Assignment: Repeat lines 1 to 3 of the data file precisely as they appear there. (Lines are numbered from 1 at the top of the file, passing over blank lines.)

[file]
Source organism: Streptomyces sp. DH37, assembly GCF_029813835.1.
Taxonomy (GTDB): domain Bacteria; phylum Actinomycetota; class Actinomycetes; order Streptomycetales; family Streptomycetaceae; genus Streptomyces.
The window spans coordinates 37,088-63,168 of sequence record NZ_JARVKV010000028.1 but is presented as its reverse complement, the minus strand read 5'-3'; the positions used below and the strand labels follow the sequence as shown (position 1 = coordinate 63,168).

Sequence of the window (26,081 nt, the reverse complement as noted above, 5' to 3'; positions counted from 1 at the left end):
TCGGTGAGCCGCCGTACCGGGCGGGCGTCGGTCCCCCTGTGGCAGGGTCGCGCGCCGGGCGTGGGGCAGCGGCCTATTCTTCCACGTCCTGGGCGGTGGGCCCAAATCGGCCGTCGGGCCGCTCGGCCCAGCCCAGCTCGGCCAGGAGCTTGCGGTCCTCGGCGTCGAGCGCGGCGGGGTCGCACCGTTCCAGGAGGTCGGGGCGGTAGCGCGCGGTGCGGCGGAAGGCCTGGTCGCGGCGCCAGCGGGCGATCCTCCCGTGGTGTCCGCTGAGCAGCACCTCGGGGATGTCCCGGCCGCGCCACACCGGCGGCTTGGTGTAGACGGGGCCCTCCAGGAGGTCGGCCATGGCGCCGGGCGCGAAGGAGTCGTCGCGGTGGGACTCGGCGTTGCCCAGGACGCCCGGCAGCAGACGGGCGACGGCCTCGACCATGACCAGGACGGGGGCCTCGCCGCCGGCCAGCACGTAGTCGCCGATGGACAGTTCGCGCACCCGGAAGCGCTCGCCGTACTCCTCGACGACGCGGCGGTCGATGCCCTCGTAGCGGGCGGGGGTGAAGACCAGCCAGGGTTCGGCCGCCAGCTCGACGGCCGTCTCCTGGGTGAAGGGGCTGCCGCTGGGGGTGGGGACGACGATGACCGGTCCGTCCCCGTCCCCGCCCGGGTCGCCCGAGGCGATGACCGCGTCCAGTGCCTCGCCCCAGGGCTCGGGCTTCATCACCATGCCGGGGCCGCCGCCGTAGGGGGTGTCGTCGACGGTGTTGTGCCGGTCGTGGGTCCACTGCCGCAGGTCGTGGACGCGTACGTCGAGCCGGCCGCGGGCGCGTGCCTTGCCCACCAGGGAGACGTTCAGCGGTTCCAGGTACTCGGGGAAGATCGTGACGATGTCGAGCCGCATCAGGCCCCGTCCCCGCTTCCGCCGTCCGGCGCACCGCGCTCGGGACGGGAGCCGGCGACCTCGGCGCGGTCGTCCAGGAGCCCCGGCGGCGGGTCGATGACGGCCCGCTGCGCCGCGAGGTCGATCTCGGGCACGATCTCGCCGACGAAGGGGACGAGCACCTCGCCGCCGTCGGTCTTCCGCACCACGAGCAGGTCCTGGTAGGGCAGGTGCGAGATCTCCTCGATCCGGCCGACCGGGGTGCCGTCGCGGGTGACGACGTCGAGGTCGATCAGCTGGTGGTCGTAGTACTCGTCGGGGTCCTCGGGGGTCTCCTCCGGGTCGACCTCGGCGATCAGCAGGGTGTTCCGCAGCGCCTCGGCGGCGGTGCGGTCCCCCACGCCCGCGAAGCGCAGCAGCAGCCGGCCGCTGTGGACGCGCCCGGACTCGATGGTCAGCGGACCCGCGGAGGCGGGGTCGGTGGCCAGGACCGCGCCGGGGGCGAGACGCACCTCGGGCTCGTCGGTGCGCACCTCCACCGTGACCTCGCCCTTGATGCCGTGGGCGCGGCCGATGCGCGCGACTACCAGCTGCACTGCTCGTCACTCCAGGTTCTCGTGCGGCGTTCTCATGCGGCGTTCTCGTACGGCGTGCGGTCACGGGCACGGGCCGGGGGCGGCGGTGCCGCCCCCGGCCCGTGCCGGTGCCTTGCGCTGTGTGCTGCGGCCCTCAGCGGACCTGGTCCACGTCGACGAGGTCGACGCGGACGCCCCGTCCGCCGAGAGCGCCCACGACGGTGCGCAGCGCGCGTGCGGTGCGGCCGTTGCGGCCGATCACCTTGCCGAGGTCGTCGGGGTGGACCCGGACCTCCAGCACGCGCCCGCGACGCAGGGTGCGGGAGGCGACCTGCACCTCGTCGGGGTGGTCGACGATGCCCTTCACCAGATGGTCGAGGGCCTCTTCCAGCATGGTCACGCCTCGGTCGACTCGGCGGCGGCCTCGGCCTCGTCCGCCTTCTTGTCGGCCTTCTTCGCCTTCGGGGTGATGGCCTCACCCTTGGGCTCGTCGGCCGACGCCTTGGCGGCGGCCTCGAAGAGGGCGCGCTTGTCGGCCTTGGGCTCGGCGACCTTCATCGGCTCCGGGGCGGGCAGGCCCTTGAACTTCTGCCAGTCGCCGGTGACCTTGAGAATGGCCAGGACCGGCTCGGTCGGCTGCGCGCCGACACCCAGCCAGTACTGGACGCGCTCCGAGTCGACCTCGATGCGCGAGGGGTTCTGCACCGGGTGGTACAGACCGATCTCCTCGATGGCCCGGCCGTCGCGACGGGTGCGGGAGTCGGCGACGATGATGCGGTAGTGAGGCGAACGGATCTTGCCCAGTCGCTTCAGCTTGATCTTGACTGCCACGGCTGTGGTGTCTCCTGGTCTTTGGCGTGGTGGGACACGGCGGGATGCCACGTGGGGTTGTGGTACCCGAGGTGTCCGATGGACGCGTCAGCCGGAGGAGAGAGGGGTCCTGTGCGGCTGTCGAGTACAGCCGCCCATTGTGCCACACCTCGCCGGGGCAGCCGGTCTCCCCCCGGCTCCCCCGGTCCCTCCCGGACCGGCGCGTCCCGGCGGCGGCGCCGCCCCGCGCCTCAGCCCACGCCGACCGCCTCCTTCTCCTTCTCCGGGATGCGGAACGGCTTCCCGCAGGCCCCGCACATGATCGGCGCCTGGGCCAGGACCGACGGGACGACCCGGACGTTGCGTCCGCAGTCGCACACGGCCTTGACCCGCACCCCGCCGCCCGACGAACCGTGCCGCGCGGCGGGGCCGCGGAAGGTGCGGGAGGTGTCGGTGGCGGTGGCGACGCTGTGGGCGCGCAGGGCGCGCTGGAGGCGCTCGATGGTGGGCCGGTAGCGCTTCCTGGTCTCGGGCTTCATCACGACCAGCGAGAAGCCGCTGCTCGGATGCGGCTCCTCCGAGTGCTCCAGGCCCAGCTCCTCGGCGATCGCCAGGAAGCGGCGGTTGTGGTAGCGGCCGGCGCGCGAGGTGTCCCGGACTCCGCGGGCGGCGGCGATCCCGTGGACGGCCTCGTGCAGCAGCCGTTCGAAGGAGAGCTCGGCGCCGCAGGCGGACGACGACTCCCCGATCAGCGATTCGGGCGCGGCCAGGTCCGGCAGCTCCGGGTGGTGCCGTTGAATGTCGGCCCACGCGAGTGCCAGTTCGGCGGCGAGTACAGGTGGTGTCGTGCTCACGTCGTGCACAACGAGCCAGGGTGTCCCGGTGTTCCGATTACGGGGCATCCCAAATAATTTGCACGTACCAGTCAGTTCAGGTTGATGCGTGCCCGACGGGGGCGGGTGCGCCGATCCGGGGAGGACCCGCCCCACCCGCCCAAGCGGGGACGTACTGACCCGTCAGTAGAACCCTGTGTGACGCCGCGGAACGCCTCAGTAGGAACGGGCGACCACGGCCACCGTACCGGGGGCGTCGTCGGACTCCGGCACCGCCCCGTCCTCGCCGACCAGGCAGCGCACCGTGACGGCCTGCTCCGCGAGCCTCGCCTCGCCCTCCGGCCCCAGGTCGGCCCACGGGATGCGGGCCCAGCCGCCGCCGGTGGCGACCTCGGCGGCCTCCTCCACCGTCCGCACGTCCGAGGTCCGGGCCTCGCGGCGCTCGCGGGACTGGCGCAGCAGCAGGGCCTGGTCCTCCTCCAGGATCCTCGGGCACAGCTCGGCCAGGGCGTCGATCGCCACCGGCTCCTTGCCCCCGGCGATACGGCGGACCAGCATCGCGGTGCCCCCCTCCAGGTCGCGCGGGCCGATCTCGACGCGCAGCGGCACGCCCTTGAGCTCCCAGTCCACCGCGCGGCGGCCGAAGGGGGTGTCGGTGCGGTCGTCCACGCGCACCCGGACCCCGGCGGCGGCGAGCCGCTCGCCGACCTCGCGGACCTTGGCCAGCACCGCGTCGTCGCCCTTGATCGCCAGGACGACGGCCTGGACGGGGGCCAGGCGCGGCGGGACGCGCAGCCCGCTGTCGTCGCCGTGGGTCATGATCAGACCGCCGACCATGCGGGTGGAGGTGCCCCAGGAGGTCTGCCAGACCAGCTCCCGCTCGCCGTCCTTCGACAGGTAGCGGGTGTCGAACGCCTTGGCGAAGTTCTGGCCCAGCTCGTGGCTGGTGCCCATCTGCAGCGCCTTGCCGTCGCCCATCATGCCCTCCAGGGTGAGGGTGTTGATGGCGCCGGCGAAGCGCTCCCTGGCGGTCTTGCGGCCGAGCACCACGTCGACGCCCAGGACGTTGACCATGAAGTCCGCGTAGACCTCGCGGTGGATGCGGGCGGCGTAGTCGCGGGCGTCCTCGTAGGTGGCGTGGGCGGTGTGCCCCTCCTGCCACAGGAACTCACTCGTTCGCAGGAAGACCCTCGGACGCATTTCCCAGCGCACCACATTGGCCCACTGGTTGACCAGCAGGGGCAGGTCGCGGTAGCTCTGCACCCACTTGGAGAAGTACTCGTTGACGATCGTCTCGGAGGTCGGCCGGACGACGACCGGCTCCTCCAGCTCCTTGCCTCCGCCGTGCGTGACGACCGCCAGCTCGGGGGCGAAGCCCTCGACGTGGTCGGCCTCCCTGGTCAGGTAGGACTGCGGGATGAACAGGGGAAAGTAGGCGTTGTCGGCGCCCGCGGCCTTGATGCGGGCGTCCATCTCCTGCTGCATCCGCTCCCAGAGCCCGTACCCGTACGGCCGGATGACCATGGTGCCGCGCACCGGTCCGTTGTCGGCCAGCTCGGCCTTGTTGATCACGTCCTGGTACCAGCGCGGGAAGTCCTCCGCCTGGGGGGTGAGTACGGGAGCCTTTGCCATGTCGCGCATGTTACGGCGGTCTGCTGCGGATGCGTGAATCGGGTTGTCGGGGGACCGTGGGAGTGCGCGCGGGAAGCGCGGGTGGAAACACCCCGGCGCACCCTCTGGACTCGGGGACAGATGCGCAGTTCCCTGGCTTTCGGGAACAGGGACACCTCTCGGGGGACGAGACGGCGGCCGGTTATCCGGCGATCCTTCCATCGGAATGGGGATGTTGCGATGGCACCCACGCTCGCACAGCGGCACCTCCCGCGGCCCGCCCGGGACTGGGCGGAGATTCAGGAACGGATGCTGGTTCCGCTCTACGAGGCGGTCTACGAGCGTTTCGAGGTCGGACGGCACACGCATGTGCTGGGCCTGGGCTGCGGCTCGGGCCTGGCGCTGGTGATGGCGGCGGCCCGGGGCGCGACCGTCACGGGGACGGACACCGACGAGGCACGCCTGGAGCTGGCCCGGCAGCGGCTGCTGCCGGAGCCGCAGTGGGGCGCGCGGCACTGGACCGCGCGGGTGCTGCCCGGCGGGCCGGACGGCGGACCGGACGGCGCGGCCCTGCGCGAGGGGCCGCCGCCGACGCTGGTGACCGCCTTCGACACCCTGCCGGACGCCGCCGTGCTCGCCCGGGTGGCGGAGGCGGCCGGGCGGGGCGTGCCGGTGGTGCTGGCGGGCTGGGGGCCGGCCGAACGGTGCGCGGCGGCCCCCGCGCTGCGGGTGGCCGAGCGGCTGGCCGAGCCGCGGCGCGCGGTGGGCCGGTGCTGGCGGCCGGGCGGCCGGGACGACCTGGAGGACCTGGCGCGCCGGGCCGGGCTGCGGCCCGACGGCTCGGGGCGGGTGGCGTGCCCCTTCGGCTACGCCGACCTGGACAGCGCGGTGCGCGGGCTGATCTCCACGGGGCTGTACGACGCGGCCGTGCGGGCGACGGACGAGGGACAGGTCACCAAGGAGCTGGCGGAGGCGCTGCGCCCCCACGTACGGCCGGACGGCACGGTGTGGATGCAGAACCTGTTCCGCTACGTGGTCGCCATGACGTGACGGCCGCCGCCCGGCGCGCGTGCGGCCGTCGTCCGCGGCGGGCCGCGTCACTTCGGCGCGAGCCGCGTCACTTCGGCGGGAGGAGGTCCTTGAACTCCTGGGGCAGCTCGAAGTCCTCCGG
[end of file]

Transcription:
Source organism: Streptomyces sp. DH37, assembly GCF_029813835.1.
Taxonomy (GTDB): domain Bacteria; phylum Actinomycetota; class Actinomycetes; order Streptomycetales; family Streptomycetaceae; genus Streptomyces.
The window spans coordinates 37,088-63,168 of sequence record NZ_JARVKV010000028.1 but is presented as its reverse complement, the minus strand read 5'-3'; the positions used below and the strand labels follow the sequence as shown (position 1 = coordinate 63,168).